Open this publication in new window or tab >>Att utveckla barns och ungdomars delaktighet och inflytande inom idrotten
2015 (Swedish)In: Idéer för idrottsutveckling / [ed] Josef Fahlén och Staffan Karp, Stockholm: SISU Idrottsböcker , 2015, p. 25-44Chapter in book (Other academic)
Place, publisher, year, edition, pages
Stockholm: SISU Idrottsböcker, 2015
National Category
Sport and Fitness Sciences
Research subject
Social Sciences, Sport Science
Identifiers
urn:nbn:se:lnu:diva-48284 (URN)978-91-87745-59-1 (ISBN)
Available from: 2015-12-10 Created: 2015-12-10 Last updated: 2016-08-19Bibliographically approved
Fahlström, P. G., Glemne, M., Hageskog, C.-A. & Linnér, S. (2015). Coaches’ Job Situation in Swedish Athletics. In: : . Paper presented at International Council for Coaching Excellence (ICCE) Global Coach Conference, Vierumäki, Finland, 23-25 Aug 2015. .
Open this publication in new window or tab >>Coaches’ Job Situation in Swedish Athletics
2015 (English)Conference paper, Oral presentation with published abstract (Refereed)
National Category
Sport and Fitness Sciences
Research subject
Sport Science
Identifiers
urn:nbn:se:lnu:diva-48289 (URN)
Conference
International Council for Coaching Excellence (ICCE) Global Coach Conference, Vierumäki, Finland, 23-25 Aug 2015
Available from: 2015-12-10 Created: 2015-12-10 Last updated: 2016-08-19Bibliographically approved
Skirstad, B., Gammelsæter, H., Fahlström, P. G. & Ulrik, W. (2015). Comparison of sport management education programs and research in Scandinavia.. In: : . Paper presented at 23rd EASM Conference - European Association for Sport Management Conference, Dublin, 9-12 September 2015. .
Open this publication in new window or tab >>Comparison of sport management education programs and research in Scandinavia.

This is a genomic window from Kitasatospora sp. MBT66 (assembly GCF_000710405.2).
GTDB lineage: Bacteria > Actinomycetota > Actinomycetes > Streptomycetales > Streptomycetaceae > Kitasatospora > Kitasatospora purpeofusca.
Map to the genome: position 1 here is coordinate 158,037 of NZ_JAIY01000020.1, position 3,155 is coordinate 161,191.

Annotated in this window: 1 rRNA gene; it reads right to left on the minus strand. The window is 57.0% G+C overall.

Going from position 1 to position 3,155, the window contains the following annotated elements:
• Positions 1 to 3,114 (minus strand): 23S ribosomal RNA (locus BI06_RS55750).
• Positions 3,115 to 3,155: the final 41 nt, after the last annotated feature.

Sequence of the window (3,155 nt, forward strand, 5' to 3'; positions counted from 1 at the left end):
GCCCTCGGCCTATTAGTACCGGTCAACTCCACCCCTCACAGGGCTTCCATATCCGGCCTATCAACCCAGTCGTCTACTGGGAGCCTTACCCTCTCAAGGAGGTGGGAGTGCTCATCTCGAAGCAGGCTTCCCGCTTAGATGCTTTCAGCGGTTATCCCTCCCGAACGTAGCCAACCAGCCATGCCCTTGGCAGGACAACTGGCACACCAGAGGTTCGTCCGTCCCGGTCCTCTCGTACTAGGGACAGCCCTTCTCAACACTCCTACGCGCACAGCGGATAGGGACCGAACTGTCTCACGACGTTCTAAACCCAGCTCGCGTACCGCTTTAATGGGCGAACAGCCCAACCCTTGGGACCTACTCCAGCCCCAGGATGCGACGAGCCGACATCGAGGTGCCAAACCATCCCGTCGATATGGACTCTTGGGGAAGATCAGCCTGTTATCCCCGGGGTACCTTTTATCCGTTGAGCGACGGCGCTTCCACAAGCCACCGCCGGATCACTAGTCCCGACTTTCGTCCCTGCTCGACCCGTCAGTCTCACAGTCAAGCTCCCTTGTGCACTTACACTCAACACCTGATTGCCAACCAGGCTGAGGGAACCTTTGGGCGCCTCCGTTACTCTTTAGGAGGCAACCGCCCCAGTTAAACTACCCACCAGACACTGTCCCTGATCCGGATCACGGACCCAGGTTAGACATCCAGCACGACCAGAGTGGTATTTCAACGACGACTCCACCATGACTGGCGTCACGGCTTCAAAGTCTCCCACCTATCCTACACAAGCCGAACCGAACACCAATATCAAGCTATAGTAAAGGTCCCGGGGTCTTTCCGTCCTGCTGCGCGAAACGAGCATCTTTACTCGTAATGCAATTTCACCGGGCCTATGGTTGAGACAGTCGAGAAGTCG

2015 (English)Conference paper, Oral presentation with published abstract (Refereed)
Abstract [en]

Synopsis:The development of sport management in Scandinavia is described andcompared through three case studies. The theory of translation which is a newinstitutionalismapproach focuses upon institutional change withinorganizations, and Campbell (2004, p.28) identifies two underlyingmechanisms for institutional change, ‘bricolage’ and ‘transition’. The findingsreveal translation from international sport management education programsand research on the one hand by adopting a mimetic approach howeverbricolaging is used for creating new studies in combinations with what alreadyexists for instance sociology of sport or physical education programs. Thetransformation from amateur to professional sport is special for Scandinaviancountries, and is looked upon as fore-runners for the establishment of studiesin sport management. Despite increased professionalization andcommercialization, the co-existing system with volunteers may have sloweddown development of sports management as an academic field in Scandinavia.